General Assembly: 35th Plenary Meeting, 76th Session

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16-Nov-2021 03:43:04
General Assembly delegates call for breaking new ground on Security Council reform, with many denouncing unfettered veto use, lack of transparency.

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Appointments Made to Advisory Committee on Administrative and Budgetary Questions, International Civil Service Commission

The General Assembly continued its debate on Security Council reform today, with delegates continuing to call for urgent action given the multitude of new and complex global challenges.

Guyana’s representative, stressing that there have been 29 years of structured consideration of Council reform and 12 years of intergovernmental negotiations, called for political will to prioritize and normalize the intergovernmental negotiations process. She advocated for expansion of Council membership in both permanent and non-permanent categories and the guaranteed presence of small island developing States. Given their unique experiences, she said those States have important contributions to make, especially given the threat of climate change.

South Africa’s representative, also addressing the issue of Council composition, said that, apart from being historically unjust, the lack of Africa’s representation adversely affects the Council’s ability to address matters of peace and security on the continent. As there is wider recognition and support for the common African position, she urged Member States to move forward on that basis and to begin negotiations.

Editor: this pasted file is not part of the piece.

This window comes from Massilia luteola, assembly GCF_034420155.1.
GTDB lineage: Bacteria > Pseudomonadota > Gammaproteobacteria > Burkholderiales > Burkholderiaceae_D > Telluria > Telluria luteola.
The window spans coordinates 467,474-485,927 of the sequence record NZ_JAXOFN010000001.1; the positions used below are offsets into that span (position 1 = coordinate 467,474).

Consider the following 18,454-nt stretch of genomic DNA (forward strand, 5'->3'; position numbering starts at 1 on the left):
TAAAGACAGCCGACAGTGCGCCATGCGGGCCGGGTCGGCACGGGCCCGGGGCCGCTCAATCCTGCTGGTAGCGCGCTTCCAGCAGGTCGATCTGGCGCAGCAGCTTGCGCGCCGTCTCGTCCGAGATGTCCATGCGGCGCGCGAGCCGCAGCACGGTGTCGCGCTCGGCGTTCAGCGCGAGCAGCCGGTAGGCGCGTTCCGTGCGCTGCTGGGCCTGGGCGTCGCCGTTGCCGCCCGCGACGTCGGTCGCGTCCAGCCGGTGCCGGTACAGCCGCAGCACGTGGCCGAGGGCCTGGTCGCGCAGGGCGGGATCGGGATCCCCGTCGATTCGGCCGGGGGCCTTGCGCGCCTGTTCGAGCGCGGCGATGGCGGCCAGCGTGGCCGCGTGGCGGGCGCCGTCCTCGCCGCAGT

Indeed, the Council must better reflect contemporary geopolitical realities, with greater representation for Asia, Africa and Latin America, said Australia’s representative, citing challenges ranging from rapid technological advancement to unprecedented security, economic and health challenges, including COVID-19. Its working methods must also be improved to ensure it is more accountable to Member States. Also, better standards must be developed for the more transparent use of the veto, he said.

Other delegates also expressed concerns about use of the veto, with Spain’s representative emphasizing that “the power of veto is an error” and that it should “head towards disappearance”. Voicing support for the France-Mexico initiative on the veto — supported by 106 States — she said reinforced multilateralism necessarily must include reform of the Council. Cuba’s representative said that, while her country has always been opposed to the veto, new permanent members must have the same prerogatives as the current ones.

Ukraine’s representative was one of several to offer views on the negotiation process itself, emphasizing that efforts must be ambitious enough to break the vicious cycle of year-to-year repetitions of positions. New avenues for progress could be opened via text-based talks. To ensure the success of future attempts, more time for drafting and broader ownership of a General Assembly decision are needed. He called for a text that serves as a basis for negotiations, which reflects the entire scope of positions, and which acknowledges unchallenged proposals as commonalities.

Also today, the Assembly appointed members to four of its subsidiary bodies, on the recommendation of its Fifth Committee (Administrative and Budgetary): the Advisory Committee on Administrative and Budgetary Questions (ACABQ), Committee on Contributions, International Civil Service Commission and the Board of Auditors. It also confirmed two reappointments to its Investments Committee.

Also delivering statements on Security Council reform were representatives of the United States, Republic of Korea, Morocco, Malta, Argentina, Colombia, France, Venezuela, Belarus, Federated States of Micronesia, Canada, Nicaragua, Liechtenstein, Algeria, Slovenia, Georgia, Philippines, Slovakia, Azerbaijan, Mongolia, Cambodia, Uganda, Libya and Indonesia.

The General Assembly will reconvene at 10 a.m. on Wednesday, 17 November, to take up the report of the International Atomic Energy Agency (IAEA).

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